Dec 28, 2020 rated it it was amazing
“What’s the point of a god you can pickle?”

Apparently, I need to read more “children’s” books, because this book was atmospheric delight.

I would put this in the category with books like The Book Thief, When a Monster Calls and yes, even HP. I don’t care what age you are, you’ll probably find something in this relatable/enjoyable.

4.25/5 (but rounding up so it gets on your TBR radar)
Nov 03, 2019 rated it really liked it  ·  review of another edition
‘You will find out who you are when your choices test you. In the end, we are what we do and what we allow to be done.’

4.5 stars for this tale of gods, sea monsters and heros. This was a wonderful coming of age tale with some deep questions asked about who we are and who we can or do become. If gods die, what are they replaced with in our hearts? Does fear feed faith? Hark,Selphin and Jelt were interesting and well fleshed out characters who grew, developed and changed through the story, not all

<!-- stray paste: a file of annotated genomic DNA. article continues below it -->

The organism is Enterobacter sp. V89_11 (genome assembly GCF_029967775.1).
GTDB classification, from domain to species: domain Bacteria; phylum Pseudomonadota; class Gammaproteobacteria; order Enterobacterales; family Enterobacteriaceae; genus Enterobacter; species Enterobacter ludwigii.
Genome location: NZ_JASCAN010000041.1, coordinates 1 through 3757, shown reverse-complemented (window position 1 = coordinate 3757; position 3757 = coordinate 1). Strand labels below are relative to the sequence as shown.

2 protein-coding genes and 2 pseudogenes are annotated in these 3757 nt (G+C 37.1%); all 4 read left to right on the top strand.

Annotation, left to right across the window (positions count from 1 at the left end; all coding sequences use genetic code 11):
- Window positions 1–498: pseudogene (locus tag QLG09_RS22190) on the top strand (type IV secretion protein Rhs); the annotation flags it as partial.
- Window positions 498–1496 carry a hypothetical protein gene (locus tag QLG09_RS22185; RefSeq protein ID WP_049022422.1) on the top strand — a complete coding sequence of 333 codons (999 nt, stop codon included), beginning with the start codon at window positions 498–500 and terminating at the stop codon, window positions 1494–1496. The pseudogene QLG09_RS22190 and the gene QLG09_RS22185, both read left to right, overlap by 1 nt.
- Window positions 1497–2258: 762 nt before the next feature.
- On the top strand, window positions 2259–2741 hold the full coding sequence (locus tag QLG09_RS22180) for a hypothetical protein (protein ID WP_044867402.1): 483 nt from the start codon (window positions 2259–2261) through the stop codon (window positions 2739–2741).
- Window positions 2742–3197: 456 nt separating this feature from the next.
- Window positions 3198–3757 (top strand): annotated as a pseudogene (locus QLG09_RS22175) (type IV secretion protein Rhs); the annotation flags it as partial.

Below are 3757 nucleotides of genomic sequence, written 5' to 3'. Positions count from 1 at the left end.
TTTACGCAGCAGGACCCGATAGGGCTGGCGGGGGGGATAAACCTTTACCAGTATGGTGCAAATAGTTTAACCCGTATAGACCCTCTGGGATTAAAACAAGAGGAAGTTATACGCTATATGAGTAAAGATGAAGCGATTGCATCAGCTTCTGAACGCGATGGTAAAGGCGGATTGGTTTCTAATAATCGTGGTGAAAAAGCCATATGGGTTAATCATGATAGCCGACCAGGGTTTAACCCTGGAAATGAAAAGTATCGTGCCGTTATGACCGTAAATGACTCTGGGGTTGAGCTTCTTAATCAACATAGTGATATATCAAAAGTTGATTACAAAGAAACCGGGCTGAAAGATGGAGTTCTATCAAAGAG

Rhian Pritchard
May I please just say that the first thing I love about this book is that the whole thing was inspired by one deaf girl writing to her favourite author to ask if she’d ever write a deaf character. That, in itself, encompasses pretty much everything I’ve ever loved about books, the people who read them, the people who write them, and everything else that brings stories into being. Which, enjoyably, is one of the main themes of the book. Oh Frances, you clever thing you.

This is the first book by
Sep 24, 2020 rated it really liked it  ·  review of another edition


"I think I've got a lot better at choosing friends"

Young adult books have the tendency to make me roll my eyes so far backwards and scoff at everything the author writes. It's a tiring thing being on the hating side of a genre. Who wants to rant about books continuously? Ignoring them is so much healthier. So maybe i miss gems like this because I'd probably have to sift through a ton of less than quality books to find this & I'm obviously too lazy for that. So I'm thankful for peopl
Apr 16, 2020 rated it really liked it  ·  review of another edition
Shelves: audio-2020
Come to Myriad, where the sea gods are revered even though they ceased to exist decades ago. They harvest pieces of the gods (godware) themselves from the sea as their industrial world develops.